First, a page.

Port Elizabeth – Blowing up a Recreational and Industrial Storm

Private Property South Africa
Lea Jacobs

Although initially brought in to set up farms, many of the newly-arrived settlers were qualified artisans and had no farming skills. After battling to eke a living from the land, many of the new immigrants moved to coastal towns such as Port Elizabeth, Grahamstown and East London. The rest, as they say in the classics, is history.

Aside from being one of the country’s premier holiday destinations, the city prides itself on being a hub for regional, national and international business and is making great strides as one of the fastest growing centres of industry in South Africa.

Port Elizabeth and the surrounding region are major contributors to the country’s agricultural sector and the area is the largest wool and mohair producer, with 99 percent of all wool buyers, processors and exporters situated there. Many key industry leaders, such as banks, insurance brokers and telecommunications companies have their provincial and regional offices strategically situated in Port Elizabeth, and the city is also home to both Volkswagen SA and General Motors SA. The area’s tactical positioning between the east and west coast, as well as the city’s strong industrial links have also contributed to Port Elizabeth’s status as the conference mecca of the country.

South Africa is the first country outside Europe to achieve Blue Flag beach status and two of the beaches in this region, Humewood and Wells Estate have earned this prestigious status. They are, however, not the only well-known beaches in the area. Hobie Beach, in the vicinity of Shark Rock Pier and Boardwalk is the venue for the annual Splash Festival as well as beach volleyball and boardsailing championships. As with other coastal towns and cities along the shoreline of Southern Africa, the beaches undoubtedly draw holidaymakers and as such, the city is well equipped to welcome the masses.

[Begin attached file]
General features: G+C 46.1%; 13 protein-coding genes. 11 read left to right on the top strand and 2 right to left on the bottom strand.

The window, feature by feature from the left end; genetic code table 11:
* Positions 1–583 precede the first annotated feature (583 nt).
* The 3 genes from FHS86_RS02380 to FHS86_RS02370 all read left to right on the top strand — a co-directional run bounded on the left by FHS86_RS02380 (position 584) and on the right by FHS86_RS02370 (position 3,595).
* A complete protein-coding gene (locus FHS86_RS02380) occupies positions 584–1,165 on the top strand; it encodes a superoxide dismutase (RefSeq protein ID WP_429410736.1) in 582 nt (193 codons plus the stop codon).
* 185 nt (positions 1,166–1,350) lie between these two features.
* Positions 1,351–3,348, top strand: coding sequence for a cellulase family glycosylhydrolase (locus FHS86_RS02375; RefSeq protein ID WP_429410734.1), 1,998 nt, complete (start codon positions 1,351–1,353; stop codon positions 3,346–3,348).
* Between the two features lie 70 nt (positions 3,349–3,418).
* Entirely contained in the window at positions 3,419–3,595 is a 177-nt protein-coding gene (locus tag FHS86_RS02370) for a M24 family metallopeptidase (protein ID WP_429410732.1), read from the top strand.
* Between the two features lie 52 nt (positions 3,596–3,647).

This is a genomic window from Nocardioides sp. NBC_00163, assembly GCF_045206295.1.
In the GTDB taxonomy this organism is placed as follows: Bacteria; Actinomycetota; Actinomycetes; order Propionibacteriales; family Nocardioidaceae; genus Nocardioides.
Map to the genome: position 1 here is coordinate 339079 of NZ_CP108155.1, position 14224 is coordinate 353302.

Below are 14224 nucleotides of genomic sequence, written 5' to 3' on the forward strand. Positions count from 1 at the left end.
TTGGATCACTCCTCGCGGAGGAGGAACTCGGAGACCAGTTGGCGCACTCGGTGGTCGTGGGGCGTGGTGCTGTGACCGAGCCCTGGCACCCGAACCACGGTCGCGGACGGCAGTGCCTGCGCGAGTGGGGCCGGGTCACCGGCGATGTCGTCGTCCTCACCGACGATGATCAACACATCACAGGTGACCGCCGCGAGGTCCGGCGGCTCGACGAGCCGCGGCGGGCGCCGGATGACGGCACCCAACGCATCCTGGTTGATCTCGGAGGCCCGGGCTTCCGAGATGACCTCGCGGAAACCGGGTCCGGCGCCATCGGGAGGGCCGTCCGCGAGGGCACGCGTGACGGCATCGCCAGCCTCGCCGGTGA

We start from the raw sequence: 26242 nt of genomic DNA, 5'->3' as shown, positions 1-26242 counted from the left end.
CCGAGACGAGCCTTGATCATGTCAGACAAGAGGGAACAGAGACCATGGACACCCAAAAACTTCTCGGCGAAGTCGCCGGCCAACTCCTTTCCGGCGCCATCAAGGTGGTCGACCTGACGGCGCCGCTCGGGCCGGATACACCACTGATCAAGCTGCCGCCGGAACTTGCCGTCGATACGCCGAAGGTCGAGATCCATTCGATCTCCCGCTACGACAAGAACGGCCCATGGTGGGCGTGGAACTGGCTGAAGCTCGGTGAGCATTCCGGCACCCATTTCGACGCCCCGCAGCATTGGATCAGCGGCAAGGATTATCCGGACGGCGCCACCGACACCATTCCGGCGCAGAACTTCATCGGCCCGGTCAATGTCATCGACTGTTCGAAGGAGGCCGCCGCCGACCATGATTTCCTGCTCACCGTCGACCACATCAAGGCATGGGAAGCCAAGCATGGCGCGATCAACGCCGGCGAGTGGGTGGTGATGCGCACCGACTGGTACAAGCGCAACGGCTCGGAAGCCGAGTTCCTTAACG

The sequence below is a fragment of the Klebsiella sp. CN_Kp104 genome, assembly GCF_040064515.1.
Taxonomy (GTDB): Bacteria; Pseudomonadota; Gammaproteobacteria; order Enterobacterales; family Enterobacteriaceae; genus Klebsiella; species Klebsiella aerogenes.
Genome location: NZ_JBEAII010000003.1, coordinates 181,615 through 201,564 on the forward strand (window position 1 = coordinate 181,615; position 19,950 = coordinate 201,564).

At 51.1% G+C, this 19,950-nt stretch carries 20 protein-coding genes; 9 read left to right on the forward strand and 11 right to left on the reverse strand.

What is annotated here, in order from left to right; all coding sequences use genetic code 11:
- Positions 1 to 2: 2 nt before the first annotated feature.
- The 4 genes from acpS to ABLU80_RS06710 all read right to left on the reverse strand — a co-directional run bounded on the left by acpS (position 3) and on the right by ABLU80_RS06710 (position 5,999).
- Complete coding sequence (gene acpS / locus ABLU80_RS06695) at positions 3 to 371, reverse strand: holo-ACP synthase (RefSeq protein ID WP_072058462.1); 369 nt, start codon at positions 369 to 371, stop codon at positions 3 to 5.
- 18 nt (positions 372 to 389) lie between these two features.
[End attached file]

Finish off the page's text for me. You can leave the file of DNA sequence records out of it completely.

Swimming in the sea is not the only attraction. The city is surrounded by numerous game farms and nature reserves. One example, the Addo Elephant National Park, was established in 1931 in an attempt to save the Eastern Cape elephant and buffalo from extinction. Addo is now home to over 450 elephant and also houses the other big five species namely Cape buffalo, leopard, lion and black rhino.

Port Elizabeth is rumoured to have the highest number of restaurants per capita in South Africa and the restaurants, pubs and taverns in and around the city offer a wide variety of cuisine. The Bay area is a shopper’s paradise with an abundance of craft and curio shops and antique dealers, offering a choice selection of trinkets and souvenirs.

Property in Port Elizabeth is fairly sought-after, and statistics released by Lightstone reveal that there have been 156 transfers in the central area in the last 12 months. The average price paid for a freehold property was R708 000 and the sectional title average came in at R309 000. The highest price paid for a property was R2.7 – million and this fell into the freehold sector of the market.

While popular with domestic tourists, the friendly city has also hit the mark with international visitors and this cosmopolitan city is ranked one of the top five coastal destinations world-wide in terms of climate.

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